Tuesday, June 17, 2008

It Isn't Over Till The Skinny Chick Sings!

There is something funny happening in Opera these days; the slimming down of sopranos. The 47-year old American, Deborah Voigt, was recently fired by the Royal Opera House for being too fat. Now, I want to make this clear, Deborah is known for her Wagnerian roles. You know- the ones famous for the coining of the term it isn’t over till the fat lady sings. Apparently, the singers’ appearance has become more important than the voice.

Ms. Voigt has just started her comeback, after losing 120 pounds as a result of gastric-bypass surgery. There was a time when the casting for an operatic production was done on the merits of the quality of the voice and not the singer’s physique and beauty.

In March of 2005, Jennifer Wilson burst onto the international scene by understudying for Jane Eaglen as Brünnhilde in Wagner’s five hour Götterdämmerung, just a day after singing the same character in a rehearsal of Die Walküre. This was an athletic feat, not only for the voice, but also for the physical stamina involved. She has, what could be described as a big-voice. Also you could say, she had the “goods.” Unfortunately, American vocal training favors lighter, flexible voices with a wide range. But opera has traditionally relied for it’s survival on the powerful, concert-hall filling voices.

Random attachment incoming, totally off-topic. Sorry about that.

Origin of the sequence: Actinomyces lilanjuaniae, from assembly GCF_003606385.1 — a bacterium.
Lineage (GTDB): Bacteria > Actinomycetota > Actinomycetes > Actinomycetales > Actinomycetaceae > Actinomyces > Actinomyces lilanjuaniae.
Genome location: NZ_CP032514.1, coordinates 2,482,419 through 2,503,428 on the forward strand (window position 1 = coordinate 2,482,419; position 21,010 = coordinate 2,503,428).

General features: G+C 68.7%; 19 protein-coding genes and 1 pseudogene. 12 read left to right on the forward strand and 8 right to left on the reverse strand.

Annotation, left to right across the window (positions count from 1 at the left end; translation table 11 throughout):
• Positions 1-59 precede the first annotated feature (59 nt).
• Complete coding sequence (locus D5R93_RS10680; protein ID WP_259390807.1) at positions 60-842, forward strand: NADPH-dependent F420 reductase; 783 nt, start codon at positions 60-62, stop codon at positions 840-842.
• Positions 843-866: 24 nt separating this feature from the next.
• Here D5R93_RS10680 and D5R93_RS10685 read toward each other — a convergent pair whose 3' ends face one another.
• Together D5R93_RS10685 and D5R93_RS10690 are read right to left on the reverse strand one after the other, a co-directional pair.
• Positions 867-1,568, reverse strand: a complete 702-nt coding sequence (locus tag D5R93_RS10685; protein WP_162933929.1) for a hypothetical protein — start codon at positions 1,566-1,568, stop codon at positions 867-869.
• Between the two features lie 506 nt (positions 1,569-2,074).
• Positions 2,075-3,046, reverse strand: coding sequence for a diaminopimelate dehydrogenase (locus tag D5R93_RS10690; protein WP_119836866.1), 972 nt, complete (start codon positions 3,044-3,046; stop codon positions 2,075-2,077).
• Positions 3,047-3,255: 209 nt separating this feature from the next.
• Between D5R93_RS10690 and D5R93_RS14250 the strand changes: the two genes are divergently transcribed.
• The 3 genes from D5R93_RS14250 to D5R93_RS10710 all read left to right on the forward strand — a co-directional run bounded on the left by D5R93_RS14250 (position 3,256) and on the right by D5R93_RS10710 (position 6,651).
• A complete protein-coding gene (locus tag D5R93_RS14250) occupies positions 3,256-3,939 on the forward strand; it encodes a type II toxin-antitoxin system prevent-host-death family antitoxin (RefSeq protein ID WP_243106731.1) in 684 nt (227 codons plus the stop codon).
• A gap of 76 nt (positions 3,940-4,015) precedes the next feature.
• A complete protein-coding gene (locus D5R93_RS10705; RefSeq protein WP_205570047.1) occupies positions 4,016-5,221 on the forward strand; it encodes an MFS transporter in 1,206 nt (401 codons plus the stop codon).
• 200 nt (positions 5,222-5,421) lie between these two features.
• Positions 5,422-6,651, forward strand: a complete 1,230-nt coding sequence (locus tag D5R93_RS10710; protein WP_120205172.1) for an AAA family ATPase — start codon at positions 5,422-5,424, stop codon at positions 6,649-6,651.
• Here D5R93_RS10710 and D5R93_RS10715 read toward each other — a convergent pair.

Segway into: the microphone.

The coordination of lungs and diaphragm, and the proper use of breath, which are the fundamental prerequisites for sustaining powerful voices in huge auditoriums, are no longer required. As Deborah Voigt said, “I’m hoping that we don’t go so far as to put microphones on soubrette sopranos and have them singing Isolde.”

Now we have to take into account that bigger voices take longer to mature. By the time they do, many of those that possess them are 35 years or older. In other words, they are no longer the “Hot Babes” of opera; the ones that sell CD’s like Cecilia Bartoli. Speight Jenkins of the Seattle Opera said, “Voice teachers in general do not encourage the unique, original voice.” Instead, they encourage “the voice that can hit all the notes and do what is supposed to be done,” regardless if they have any flair or artistry.

So now we have singers with attractive bodies, and light, agile voices. Quick fame, like we have with American Idol, is the way to go. OK, so you just had dinner and you have to sit through an opera. So who wouldn’t rather watch a “hot babe” perform a virtuosic aria from Mozart’s Abduction From the Seraglio, instead of that “huge chick” belting out five hours worth of schnapps and sausage music.

This shift towards “popera”, with the use of microphones and pretty girls is starting to blend the genres of Broadway and Opera. Will we be seeing Sarah Brightman singing “Dich, teure Halle” from Wagner’s Tannhäuser, on 42nd street next season?

So Deborah Voigt is back now, in her slimmed down version. But will the voice be the same? ''I think that the face of opera is changing,'' Voigt said. ''To assume that one can weigh 300-plus pounds and still be viable on today's opera stage is naive.” But as they say, it isn’t over till the skinny chick sings.

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